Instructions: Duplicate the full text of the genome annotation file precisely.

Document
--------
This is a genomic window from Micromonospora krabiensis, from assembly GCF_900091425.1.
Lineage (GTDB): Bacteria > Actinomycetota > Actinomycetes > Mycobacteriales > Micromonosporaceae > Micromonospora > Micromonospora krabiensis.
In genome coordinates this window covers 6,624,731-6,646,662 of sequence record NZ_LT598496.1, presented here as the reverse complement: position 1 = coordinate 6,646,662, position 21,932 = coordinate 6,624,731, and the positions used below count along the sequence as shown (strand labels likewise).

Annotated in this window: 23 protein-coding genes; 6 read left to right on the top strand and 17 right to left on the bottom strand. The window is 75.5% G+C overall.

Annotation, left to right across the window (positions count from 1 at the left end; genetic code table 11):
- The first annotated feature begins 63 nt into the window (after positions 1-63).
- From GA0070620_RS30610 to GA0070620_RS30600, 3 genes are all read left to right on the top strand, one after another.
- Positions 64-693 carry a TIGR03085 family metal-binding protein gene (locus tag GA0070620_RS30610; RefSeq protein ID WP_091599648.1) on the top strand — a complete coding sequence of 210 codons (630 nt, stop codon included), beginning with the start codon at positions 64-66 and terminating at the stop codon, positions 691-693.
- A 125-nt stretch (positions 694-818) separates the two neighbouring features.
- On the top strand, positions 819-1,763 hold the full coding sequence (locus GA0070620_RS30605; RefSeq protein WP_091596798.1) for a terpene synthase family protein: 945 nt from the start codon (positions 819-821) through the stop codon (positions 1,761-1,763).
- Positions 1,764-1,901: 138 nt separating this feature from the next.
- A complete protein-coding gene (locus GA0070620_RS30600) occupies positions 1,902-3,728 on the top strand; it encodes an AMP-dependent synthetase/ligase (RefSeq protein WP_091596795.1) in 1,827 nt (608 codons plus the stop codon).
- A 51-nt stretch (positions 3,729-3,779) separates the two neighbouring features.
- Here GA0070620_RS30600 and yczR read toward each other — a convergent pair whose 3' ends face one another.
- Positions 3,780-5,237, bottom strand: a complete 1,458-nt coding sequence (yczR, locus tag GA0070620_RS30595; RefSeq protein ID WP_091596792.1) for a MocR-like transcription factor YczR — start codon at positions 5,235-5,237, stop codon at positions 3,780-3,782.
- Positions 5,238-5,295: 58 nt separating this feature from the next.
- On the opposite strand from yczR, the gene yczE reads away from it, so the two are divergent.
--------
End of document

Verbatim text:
This is a genomic window from Micromonospora krabiensis, from assembly GCF_900091425.1.
Lineage (GTDB): Bacteria > Actinomycetota > Actinomycetes > Mycobacteriales > Micromonosporaceae > Micromonospora > Micromonospora krabiensis.
In genome coordinates this window covers 6,624,731-6,646,662 of sequence record NZ_LT598496.1, presented here as the reverse complement: position 1 = coordinate 6,646,662, position 21,932 = coordinate 6,624,731, and the positions used below count along the sequence as shown (strand labels likewise).

Annotated in this window: 23 protein-coding genes; 6 read left to right on the top strand and 17 right to left on the bottom strand. The window is 75.5% G+C overall.

Annotation, left to right across the window (positions count from 1 at the left end; genetic code table 11):
- The first annotated feature begins 63 nt into the window (after positions 1-63).
- From GA0070620_RS30610 to GA0070620_RS30600, 3 genes are all read left to right on the top strand, one after another.
- Positions 64-693 carry a TIGR03085 family metal-binding protein gene (locus tag GA0070620_RS30610; RefSeq protein ID WP_091599648.1) on the top strand — a complete coding sequence of 210 codons (630 nt, stop codon included), beginning with the start codon at positions 64-66 and terminating at the stop codon, positions 691-693.
- A 125-nt stretch (positions 694-818) separates the two neighbouring features.
- On the top strand, positions 819-1,763 hold the full coding sequence (locus GA0070620_RS30605; RefSeq protein WP_091596798.1) for a terpene synthase family protein: 945 nt from the start codon (positions 819-821) through the stop codon (positions 1,761-1,763).
- Positions 1,764-1,901: 138 nt separating this feature from the next.
- A complete protein-coding gene (locus GA0070620_RS30600) occupies positions 1,902-3,728 on the top strand; it encodes an AMP-dependent synthetase/ligase (RefSeq protein WP_091596795.1) in 1,827 nt (608 codons plus the stop codon).
- A 51-nt stretch (positions 3,729-3,779) separates the two neighbouring features.
- Here GA0070620_RS30600 and yczR read toward each other — a convergent pair whose 3' ends face one another.
- Positions 3,780-5,237, bottom strand: a complete 1,458-nt coding sequence (yczR, locus tag GA0070620_RS30595; RefSeq protein ID WP_091596792.1) for a MocR-like transcription factor YczR — start codon at positions 5,235-5,237, stop codon at positions 3,780-3,782.
- Positions 5,238-5,295: 58 nt separating this feature from the next.
- On the opposite strand from yczR, the gene yczE reads away from it, so the two are divergent.